Interestingly, Harold himself was completely unaware of this article, and I had the great pleasure of sending a copy to him in 2010 (I also asked him what his own personal highlights were):

The J.H. article leaves me gobsmacked! I might add “Automania” and “Butterfly Ball” to his list of p.2. On the other hand “Max + Moritz” was flogging a dead horse. It might sound trite if I say I enjoyed them all, but animation is, or was, a fascinating pursuit. Tight deadlines were sometimes a problem, but we survived.

Harold was right to highlight Automania 2000 (1964), Halas & Batchelor’s best film and Britain’s first nomination for an Oscar in animation. Directed by John Halas from a script by Joy Batchelor, the film was realised through the creative efforts of Harold – the sole credited animator – and the fantastic design work of Tom Bailey, an H&B regular. The characters are made up of blocks of shape and colour rather than Harold’s more familiar line work, but still move in his distinctive sprightly, expressive fashion. The mountains of self-reproducing cars which take over the landscape were achieved through an intelligent combination of cel and paper cut-out work, demonstrating his excellence in thinking through the mechanics of economical but effective animation. He benefited from working closely with the camera units based at Stroud, and his relationship with the technicians behind them like Sid Griffiths (mentioned in part 1) and Len Kirley.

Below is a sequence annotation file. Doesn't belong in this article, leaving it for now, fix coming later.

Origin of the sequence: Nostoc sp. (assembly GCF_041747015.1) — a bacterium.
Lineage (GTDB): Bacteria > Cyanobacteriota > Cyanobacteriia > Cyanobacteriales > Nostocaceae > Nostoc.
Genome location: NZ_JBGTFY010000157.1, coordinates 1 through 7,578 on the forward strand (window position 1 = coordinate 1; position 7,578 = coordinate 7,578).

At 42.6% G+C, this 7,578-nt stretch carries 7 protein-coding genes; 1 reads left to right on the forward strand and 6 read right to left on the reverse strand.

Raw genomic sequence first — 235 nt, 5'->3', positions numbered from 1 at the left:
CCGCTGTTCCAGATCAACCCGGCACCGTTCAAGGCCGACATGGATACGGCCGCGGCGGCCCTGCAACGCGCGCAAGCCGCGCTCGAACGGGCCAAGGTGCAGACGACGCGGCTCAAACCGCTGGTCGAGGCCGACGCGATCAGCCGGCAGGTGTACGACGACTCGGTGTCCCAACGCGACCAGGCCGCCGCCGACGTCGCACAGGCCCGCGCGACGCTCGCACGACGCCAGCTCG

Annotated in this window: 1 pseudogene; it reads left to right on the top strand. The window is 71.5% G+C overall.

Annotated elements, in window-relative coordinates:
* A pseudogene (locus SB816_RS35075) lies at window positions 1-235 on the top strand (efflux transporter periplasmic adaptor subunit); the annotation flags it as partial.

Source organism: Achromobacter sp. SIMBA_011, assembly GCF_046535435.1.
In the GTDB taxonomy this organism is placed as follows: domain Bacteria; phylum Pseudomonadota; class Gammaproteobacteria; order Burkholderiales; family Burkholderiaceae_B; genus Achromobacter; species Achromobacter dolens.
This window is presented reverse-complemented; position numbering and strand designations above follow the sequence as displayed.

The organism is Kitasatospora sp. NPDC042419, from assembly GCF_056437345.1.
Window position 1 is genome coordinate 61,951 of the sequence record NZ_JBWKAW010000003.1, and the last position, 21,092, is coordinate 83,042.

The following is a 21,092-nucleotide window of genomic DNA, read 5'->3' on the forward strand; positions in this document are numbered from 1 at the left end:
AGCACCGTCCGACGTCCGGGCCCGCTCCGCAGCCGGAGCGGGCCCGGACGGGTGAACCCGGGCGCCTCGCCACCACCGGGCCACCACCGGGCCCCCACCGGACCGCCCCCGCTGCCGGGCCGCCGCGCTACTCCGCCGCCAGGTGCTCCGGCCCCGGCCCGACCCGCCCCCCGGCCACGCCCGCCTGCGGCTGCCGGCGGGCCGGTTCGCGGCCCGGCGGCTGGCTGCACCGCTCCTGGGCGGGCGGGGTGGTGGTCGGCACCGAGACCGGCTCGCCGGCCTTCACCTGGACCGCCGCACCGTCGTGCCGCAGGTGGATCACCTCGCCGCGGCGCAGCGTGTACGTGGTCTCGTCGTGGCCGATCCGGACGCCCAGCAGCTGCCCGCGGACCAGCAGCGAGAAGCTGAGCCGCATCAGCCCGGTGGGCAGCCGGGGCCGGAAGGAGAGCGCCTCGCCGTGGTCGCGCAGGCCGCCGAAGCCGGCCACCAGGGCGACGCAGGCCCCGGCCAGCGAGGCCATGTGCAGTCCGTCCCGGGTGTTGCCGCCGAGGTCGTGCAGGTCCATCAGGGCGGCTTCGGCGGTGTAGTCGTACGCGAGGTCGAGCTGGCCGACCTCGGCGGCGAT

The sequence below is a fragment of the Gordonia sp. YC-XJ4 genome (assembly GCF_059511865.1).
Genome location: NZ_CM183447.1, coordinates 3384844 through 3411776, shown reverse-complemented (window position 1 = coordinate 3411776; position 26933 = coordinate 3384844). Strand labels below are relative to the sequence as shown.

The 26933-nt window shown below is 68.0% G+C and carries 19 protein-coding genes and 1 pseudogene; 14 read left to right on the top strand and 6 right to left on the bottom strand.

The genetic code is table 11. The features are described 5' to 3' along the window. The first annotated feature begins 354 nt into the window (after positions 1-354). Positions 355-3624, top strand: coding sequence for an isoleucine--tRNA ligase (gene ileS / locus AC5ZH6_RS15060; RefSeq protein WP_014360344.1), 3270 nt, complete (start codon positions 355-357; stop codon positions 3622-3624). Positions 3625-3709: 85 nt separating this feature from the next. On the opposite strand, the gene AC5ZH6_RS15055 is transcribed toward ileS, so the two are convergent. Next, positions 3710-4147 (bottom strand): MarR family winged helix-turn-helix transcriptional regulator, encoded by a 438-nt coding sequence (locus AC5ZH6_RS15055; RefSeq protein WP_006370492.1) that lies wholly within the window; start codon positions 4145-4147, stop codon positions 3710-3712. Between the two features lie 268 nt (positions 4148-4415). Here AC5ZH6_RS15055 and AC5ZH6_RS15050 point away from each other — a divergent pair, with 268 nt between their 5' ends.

My own personal favourite piece of animation by Harold is further evidence of his logical but playful mind. In the 1969 film Topology Harold directed and animated a 9-minute exploration of this mathematical concept of shape and space, based on Stan Hayward’s storyboard. The shapes covered in the film become increasingly complex, graduating to the Klein bottle which is problematic enough to draw, let alone animate. Harold revels in a particular animation sequence in which a character repeatedly pulls a complex shape inside-out through a hole in itself without looping or repeating a single drawing. The scene does little to advance the educational narrative, but is clear evidence of an animator revelling in a complex test of his craftsmanship – one which he passes with flying colours.